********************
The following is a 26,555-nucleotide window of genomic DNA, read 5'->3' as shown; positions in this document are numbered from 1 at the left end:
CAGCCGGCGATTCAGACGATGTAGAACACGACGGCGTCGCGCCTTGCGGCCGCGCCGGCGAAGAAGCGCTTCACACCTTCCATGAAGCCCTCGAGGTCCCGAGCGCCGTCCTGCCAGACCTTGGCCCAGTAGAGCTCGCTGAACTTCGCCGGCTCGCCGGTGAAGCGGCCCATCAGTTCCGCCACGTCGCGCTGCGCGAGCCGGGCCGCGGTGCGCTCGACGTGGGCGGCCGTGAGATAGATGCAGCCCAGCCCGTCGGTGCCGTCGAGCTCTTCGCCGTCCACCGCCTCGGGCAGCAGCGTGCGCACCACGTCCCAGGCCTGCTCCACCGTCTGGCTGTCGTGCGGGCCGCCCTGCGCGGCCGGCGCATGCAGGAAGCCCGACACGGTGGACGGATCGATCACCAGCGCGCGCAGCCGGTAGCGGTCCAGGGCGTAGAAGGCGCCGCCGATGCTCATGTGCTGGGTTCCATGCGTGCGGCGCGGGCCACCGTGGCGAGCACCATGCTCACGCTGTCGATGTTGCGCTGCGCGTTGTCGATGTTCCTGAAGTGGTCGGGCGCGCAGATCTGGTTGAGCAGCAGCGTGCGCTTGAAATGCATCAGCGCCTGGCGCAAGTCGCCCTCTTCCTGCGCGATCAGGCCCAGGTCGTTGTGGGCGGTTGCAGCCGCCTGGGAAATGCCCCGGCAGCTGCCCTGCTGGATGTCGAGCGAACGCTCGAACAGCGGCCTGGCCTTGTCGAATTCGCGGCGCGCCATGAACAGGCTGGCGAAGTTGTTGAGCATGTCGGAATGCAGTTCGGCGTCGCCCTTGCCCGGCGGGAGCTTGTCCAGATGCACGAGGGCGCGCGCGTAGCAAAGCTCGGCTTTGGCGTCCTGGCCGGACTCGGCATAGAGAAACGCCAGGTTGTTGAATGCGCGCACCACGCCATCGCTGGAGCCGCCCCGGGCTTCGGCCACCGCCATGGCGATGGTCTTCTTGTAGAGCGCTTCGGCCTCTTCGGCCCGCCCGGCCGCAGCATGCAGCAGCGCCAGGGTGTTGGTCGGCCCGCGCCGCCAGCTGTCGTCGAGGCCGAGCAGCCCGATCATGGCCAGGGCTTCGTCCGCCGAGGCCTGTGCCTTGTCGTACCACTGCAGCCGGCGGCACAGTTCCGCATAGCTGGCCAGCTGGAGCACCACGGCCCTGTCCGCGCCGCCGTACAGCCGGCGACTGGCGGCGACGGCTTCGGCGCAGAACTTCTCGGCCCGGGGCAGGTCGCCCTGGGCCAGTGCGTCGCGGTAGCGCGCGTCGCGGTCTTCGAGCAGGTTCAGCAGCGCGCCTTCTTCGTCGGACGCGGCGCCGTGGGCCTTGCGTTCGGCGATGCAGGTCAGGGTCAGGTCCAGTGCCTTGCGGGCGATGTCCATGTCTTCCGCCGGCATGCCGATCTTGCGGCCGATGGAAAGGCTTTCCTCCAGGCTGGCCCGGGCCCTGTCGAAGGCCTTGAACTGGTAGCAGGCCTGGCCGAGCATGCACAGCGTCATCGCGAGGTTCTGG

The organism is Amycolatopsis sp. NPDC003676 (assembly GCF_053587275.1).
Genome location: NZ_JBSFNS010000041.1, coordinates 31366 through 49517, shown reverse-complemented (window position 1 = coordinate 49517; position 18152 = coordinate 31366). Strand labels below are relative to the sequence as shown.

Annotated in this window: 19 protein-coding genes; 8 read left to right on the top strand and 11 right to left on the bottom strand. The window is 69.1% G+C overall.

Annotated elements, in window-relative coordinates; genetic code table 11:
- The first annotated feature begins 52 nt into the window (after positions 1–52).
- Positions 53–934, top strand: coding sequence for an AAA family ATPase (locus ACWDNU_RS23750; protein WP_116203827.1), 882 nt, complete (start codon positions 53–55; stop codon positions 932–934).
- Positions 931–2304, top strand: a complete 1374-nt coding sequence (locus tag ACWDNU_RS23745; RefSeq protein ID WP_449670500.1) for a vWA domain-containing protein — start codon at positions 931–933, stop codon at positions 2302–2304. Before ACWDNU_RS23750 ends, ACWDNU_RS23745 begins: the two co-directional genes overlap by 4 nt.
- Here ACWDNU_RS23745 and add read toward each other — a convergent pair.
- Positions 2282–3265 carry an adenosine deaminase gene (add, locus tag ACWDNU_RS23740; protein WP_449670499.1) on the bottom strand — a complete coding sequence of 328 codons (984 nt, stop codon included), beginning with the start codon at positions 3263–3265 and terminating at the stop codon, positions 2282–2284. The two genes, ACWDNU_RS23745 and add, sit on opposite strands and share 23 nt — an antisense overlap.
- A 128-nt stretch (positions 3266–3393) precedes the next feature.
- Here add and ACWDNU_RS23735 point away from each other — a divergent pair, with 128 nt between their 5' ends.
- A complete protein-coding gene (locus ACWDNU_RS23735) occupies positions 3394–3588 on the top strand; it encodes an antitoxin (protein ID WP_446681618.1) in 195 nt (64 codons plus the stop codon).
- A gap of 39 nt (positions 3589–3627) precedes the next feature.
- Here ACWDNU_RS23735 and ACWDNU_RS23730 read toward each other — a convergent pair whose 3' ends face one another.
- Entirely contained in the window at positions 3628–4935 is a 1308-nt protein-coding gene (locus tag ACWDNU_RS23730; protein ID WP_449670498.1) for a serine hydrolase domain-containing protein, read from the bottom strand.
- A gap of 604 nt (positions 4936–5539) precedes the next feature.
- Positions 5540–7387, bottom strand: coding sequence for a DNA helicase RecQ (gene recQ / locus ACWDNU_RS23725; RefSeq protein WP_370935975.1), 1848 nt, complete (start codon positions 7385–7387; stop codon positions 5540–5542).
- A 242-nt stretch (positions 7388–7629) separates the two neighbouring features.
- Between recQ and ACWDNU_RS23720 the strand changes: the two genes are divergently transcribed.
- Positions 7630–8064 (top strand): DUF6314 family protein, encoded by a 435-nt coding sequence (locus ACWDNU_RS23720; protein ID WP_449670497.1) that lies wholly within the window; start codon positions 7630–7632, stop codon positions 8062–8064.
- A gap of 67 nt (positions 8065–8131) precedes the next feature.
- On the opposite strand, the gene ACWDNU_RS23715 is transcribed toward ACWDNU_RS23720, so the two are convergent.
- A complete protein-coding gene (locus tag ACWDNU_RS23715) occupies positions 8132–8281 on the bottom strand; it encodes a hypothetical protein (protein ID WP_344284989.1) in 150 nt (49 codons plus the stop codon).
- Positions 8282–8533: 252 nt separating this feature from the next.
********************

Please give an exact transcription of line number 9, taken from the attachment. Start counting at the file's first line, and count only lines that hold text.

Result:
- Positions 931–2304, top strand: a complete 1374-nt coding sequence (locus tag ACWDNU_RS23745; RefSeq protein ID WP_449670500.1) for a vWA domain-containing protein — start codon at positions 931–933, stop codon at positions 2302–2304. Before ACWDNU_RS23750 ends, ACWDNU_RS23745 begins: the two co-directional genes overlap by 4 nt.